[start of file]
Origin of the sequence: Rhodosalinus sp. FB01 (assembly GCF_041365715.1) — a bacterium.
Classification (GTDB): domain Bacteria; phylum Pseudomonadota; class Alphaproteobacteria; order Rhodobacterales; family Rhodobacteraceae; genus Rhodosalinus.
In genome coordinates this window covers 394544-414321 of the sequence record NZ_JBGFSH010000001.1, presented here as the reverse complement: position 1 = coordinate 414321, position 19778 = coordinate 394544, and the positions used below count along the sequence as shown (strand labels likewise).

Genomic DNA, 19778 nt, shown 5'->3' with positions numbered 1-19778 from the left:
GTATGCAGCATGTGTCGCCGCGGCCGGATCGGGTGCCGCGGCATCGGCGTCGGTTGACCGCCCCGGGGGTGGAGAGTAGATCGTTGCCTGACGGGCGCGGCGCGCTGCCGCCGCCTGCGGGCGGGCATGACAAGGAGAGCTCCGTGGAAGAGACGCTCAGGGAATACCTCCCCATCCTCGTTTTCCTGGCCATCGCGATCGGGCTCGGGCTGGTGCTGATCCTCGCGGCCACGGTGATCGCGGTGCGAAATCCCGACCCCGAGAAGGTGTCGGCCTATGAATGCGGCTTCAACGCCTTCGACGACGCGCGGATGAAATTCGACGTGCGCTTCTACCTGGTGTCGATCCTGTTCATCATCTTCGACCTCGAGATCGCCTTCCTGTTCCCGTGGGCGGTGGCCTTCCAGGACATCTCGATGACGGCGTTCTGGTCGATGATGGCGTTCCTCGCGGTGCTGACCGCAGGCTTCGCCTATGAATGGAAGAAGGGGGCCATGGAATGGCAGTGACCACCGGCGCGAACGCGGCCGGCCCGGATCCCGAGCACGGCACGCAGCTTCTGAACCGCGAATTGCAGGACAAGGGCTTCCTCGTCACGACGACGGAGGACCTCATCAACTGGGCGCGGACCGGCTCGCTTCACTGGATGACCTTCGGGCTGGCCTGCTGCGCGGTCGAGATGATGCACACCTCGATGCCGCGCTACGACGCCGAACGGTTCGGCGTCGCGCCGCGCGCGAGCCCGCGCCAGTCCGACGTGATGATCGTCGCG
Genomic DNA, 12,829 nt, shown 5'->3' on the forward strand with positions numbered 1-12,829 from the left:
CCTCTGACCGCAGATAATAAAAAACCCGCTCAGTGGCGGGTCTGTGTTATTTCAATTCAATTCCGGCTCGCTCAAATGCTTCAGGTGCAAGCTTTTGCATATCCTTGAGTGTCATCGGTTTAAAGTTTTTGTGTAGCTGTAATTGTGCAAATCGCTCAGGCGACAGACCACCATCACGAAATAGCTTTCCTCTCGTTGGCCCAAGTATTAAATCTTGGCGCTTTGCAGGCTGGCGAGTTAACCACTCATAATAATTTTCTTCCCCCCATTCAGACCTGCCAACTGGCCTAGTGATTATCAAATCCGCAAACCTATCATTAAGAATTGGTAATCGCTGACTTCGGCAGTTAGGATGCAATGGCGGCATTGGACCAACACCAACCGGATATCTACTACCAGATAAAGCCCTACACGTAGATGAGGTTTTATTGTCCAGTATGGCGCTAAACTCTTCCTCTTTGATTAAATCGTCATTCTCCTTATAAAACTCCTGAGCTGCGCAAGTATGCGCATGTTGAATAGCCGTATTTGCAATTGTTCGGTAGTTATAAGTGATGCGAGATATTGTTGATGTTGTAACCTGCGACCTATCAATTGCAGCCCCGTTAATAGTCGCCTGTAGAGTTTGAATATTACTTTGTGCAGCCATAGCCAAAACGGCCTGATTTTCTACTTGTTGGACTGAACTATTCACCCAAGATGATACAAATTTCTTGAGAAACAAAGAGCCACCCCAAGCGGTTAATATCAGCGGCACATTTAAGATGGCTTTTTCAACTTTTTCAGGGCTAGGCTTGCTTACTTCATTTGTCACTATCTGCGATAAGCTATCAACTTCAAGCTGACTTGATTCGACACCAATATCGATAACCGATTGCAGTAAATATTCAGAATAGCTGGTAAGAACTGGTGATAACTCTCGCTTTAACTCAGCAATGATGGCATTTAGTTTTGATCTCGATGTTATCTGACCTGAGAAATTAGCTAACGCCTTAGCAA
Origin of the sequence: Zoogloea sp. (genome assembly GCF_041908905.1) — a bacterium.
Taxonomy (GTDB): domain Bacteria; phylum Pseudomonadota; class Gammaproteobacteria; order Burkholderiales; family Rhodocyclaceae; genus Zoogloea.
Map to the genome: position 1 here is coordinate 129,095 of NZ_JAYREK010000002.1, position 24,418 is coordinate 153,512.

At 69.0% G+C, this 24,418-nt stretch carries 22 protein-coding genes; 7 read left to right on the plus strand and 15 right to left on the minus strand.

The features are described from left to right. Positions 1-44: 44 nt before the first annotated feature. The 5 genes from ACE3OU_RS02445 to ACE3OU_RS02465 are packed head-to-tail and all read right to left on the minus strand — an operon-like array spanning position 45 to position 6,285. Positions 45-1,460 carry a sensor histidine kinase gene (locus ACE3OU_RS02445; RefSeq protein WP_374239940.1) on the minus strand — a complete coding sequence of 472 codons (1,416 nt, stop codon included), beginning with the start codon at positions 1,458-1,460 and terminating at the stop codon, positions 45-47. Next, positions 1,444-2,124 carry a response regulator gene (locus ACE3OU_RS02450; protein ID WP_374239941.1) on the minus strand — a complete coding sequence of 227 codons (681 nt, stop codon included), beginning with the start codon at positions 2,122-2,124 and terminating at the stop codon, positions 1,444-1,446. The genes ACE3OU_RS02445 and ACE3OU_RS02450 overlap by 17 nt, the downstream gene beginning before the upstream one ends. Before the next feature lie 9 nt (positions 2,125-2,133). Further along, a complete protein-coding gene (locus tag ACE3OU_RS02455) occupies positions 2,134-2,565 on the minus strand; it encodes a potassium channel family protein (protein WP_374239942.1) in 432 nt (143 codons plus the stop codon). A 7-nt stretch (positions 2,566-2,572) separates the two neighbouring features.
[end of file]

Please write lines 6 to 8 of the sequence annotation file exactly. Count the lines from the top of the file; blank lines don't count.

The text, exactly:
Genomic DNA, 12,829 nt, shown 5'->3' on the forward strand with positions numbered 1-12,829 from the left:
CCTCTGACCGCAGATAATAAAAAACCCGCTCAGTGGCGGGTCTGTGTTATTTCAATTCAATTCCGGCTCGCTCAAATGCTTCAGGTGCAAGCTTTTGCATATCCTTGAGTGTCATCGGTTTAAAGTTTTTGTGTAGCTGTAATTGTGCAAATCGCTCAGGCGACAGACCACCATCACGAAATAGCTTTCCTCTCGTTGGCCCAAGTATTAAATCTTGGCGCTTTGCAGGCTGGCGAGTTAACCACTCATAATAATTTTCTTCCCCCCATTCAGACCTGCCAACTGGCCTAGTGATTATCAAATCCGCAAACCTATCATTAAGAATTGGTAATCGCTGACTTCGGCAGTTAGGATGCAATGGCGGCATTGGACCAACACCAACCGGATATCTACTACCAGATAAAGCCCTACACGTAGATGAGGTTTTATTGTCCAGTATGGCGCTAAACTCTTCCTCTTTGATTAAATCGTCATTCTCCTTATAAAACTCCTGAGCTGCGCAAGTATGCGCATGTTGAATAGCCGTATTTGCAATTGTTCGGTAGTTATAAGTGATGCGAGATATTGTTGATGTTGTAACCTGCGACCTATCAATTGCAGCCCCGTTAATAGTCGCCTGTAGAGTTTGAATATTACTTTGTGCAGCCATAGCCAAAACGGCCTGATTTTCTACTTGTTGGACTGAACTATTCACCCAAGATGATACAAATTTCTTGAGAAACAAAGAGCCACCCCAAGCGGTTAATATCAGCGGCACATTTAAGATGGCTTTTTCAACTTTTTCAGGGCTAGGCTTGCTTACTTCATTTGTCACTATCTGCGATAAGCTATCAACTTCAAGCTGACTTGATTCGACACCAATATCGATAACCGATTGCAGTAAATATTCAGAATAGCTGGTAAGAACTGGTGATAACTCTCGCTTTAACTCAGCAATGATGGCATTTAGTTTTGATCTCGATGTTATCTGACCTGAGAAATTAGCTAACGCCTTAGCAA
Origin of the sequence: Zoogloea sp. (genome assembly GCF_041908905.1) — a bacterium.